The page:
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Abu Dhabi could be trailblazer for autonomous cars

Abu Dhabi street with traffic Unsplash/Zalfa Imani
The roads of Abu Dhabi will soon be home to more autonomous vehicles, according to Bayanat's predictions
  • Bayanat runs pilot scheme of 12 vehicles
  • CEO expects widespread use in ‘next five years’
  • Regulation challenges remain

Abu Dhabi will be one of the first cities in the world to introduce autonomous vehicles en masse, according to the CEO of tech firm Bayanat.

Bayanat uses artificial intelligence to provide geospatial data products and services. It is running a pilot scheme in the UAE capital, introducing eight autonomous vehicles, four minibuses and more than 15 charging stations in the city.

“I believe within the next five years we’ll see more and more autonomous cars within the streets of Abu Dhabi,” Bayanat CEO Hasan Al Hosani told AGBI. “We’re going to push hard to make sure that vision happens.”

Bayanat has tested self-driving vehicles on Yas Island and Saadiyat Island. It is majority-owned by G42, the Abu Dhabi artificial intelligence enterprise.

The company has been working with the Department of Municipalities and Transport and the Integrated Transport Centre.

It has also formed partnerships with businesses including China’s WeRide, which earlier this year received a first preliminary licence in the UAE to operate self-driving cars in the country.

Before receiving the licence, WeRide’s Robotaxi had completed public testing. It also offered free rides to visitors to Saadiyat Island and Yas Island in June in a vehicle called TXAI, launched in collaboration with Bayanat.

Rapid evolution

“We will see some cities grow faster than other cities, but from Abu Dhabi’s perspective we are very confident that we will be one of the fastest cities to evolve and deploy large-scale autonomous cars very soon,” said Al Hosani, a former officer in the UAE armed forces.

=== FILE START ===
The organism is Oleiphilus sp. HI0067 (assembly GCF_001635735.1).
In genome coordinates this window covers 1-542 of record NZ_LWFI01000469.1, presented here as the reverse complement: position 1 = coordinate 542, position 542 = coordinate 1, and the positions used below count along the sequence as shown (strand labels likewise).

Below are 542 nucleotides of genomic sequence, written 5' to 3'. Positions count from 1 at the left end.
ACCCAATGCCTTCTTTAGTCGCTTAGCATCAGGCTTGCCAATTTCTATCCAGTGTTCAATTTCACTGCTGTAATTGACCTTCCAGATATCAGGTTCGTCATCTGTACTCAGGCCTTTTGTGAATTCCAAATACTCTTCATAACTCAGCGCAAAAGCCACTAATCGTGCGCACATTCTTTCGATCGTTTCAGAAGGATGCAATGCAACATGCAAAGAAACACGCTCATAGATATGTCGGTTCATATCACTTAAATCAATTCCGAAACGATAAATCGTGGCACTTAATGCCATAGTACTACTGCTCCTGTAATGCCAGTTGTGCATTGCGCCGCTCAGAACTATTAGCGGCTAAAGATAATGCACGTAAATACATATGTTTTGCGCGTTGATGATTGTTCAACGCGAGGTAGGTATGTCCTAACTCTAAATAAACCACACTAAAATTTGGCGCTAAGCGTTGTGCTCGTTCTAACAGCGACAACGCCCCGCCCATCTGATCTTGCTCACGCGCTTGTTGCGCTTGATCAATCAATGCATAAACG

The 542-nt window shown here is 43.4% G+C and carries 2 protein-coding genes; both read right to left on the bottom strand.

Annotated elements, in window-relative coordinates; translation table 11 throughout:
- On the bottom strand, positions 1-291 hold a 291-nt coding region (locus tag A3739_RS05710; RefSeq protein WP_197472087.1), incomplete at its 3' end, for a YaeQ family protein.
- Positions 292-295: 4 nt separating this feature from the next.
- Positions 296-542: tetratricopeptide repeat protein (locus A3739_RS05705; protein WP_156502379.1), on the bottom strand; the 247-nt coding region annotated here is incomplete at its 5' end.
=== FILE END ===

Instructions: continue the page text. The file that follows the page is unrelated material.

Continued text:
Shares in Bayanat were floated on the Abu Dhabi Exchange in October raising AED57.5 billion ($15.65 billion) in an initial public offering.

With the emergence of autonomous vehicles in the UAE, the challenges of regulation become evident. 

“Autonomous driving aims to transform road traffic, reducing accidents and congestion,” said Dr Hamad Khalifa Alnuaimi, head of telecommunications/IT at Abu Dhabi Police. “While progress has been significant, challenges remain in technology, human behaviour, ethics and legal aspects.”

Legal issues may include requirements for special licences and liability concerns that could impede widespread adoption.

“While there are aspirations for autonomous taxis and buses, the intricacies of liability and responsibility must be ironed out before these innovations hit the mainstream,” Alnuaimi added.

US-based Cruise said last year it planned to have its autonomous vehicles on Dubai’s roads in 2023.

Self-driving transport has long been a goal of transportation technology research. As far back as the 1970s, early efforts in the US and the UK produced limited self-driving functionalities in automobiles.

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